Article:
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City gets most of what it wants from Theresa May's Brexit

Has the City got most of what it asked for from the Brexit deal? Credit: PA

Before it all kicks off, and we all go nuts working out whether Theresa May's Brexit bears any resemblance to what Boris Johnson and Michael Gove promised when they ran the campaign to take the UK out of the EU, here is what has been negotiated on behalf of the country's single biggest international industry, financial services, or the City.

I am reliably told that just a few lines in the Outline Political Declaration on the UK's future relationship with the EU - which itself runs to just five pages - shows that the City has got most of what it requested.

I understand that for around 80% of the City's business with the rest of the EU - mostly investment banking and so-called clearing (or processing of deals) - it would be business as usual if May's deal is approved.

That is because those businesses, which are governed by the EU's MIFID ll and EMIR directives, will be subject to an "equivalence" regime.

It means cross-border business out of the City and into the EU between professionals in capital markets (bonds and derivatives for example) can be managed in London and at negligible extra costs (because "netting" or offsetting of positions in the UK and elsewhere in the EU will still be possible).

Our financial services industry, or that portion which exports to the EU, will of course be a rule taker: the EU would have the power to determine that investment banks and clearing houses in London no longer follow rules "equivalent" to theirs, and could therefore curtail their rights to export to the EU.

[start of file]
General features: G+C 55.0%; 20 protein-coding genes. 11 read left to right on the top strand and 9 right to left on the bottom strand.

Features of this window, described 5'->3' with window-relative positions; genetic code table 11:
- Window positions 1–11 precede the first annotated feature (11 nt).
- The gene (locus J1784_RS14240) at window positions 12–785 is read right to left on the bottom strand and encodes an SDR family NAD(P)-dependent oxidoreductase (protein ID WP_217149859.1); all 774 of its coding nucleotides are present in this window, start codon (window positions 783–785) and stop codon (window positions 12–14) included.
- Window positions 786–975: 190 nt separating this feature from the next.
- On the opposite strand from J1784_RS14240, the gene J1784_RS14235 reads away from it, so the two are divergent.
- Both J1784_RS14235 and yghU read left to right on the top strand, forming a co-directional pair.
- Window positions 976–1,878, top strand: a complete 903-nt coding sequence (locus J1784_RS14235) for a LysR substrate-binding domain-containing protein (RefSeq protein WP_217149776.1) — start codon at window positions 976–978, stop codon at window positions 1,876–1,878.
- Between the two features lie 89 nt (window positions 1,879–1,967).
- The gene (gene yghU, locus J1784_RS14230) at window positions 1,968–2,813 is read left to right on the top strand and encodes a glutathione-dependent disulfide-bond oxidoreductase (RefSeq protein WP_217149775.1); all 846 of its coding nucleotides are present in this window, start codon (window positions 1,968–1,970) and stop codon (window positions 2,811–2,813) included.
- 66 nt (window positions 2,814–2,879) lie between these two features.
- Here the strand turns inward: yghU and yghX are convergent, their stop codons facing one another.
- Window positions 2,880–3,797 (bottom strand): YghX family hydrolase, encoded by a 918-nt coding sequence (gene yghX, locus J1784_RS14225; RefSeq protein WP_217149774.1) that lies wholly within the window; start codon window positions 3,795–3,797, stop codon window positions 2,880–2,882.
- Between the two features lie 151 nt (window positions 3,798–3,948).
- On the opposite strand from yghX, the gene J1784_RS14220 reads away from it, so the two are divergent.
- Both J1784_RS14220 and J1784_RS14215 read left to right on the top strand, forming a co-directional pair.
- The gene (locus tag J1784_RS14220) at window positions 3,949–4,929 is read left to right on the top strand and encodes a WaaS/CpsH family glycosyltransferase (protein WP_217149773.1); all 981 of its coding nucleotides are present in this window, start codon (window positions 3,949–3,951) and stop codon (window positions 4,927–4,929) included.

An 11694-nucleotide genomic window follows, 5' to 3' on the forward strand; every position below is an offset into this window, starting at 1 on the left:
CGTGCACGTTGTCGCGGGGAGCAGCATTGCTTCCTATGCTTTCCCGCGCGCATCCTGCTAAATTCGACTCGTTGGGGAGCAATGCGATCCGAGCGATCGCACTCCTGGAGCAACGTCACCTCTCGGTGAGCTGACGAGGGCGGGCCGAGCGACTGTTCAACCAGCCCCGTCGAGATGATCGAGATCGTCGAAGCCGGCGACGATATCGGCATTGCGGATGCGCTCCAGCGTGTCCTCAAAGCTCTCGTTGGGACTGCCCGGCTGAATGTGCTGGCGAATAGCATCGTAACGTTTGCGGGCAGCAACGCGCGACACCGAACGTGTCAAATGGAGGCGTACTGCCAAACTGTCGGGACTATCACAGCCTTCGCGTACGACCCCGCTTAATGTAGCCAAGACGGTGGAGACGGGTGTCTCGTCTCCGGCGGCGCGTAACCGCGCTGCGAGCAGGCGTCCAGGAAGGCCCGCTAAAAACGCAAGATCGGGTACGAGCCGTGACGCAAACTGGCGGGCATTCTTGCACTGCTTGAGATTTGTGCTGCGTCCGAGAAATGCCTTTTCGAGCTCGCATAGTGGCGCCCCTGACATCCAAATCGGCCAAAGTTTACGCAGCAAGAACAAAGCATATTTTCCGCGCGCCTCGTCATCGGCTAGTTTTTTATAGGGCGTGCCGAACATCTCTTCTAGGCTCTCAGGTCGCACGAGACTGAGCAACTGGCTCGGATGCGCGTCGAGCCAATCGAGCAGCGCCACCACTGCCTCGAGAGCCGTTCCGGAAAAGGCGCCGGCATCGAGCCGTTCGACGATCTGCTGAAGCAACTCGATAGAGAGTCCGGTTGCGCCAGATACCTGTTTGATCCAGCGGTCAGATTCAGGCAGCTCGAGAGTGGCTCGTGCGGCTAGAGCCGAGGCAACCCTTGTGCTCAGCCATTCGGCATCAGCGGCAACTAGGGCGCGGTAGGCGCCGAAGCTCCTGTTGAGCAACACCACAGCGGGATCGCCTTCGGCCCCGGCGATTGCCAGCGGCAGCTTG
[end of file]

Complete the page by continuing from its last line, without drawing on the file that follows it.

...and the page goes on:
It appears for around 80% of City businesses it will be business as usual. Credit: PA

But very importantly the UK Treasury has negotiated an arrangement whereby the EU cannot simply withdraw permission to trade overnight or in an arbitrary manner.

If the EU were to believe that UK and EU rules and regulations had diverged significantly, there would be a formal codified review process involving submissions from both sides, giving UK businesses both the ability to state their case and the time needed (probably several months) to prepare for the worst.

As I said, for those running City institutions, this outline deal - which will be nailed down in negotiations during the 21-month transition after Brexit on 29 March next year, and which is supposed to be finalised six months before the end of that transition - gives them most of what they want.

And for them the corollary is that a no-deal Brexit could wreak havoc.

But it's not all good news for them - or the British economy.

It's not all good news for the British economy, however. Credit: PA

You will have spotted that some quite important business, namely commercial banking, retail banking, fund management, private banking, personal insurance, and wholesale insurance, will not be covered by the promised equivalence regime - which means that if they wanted to continue to do business in the EU, they would have to set up separately capitalised subsidiaries in the EU, and conduct the business out of those subsidiaries.

It means that jobs and capital that are not in investment banking or clearing would flow out of London to Dublin, Frankfurt, Paris and other EU financial centres.

But the bulk of cross-border business is not in commercial banking, retail banking, insurance and fund management.

So up to £6bn of annual EU cross-border revenues out of £26bn would be at risk over time of leaving London and flowing to financial institutions domiciled in the rest of the EU.

This is a loss the City would rather not incur. But it would be a lot less grave than the impact of a no-deal Brexit.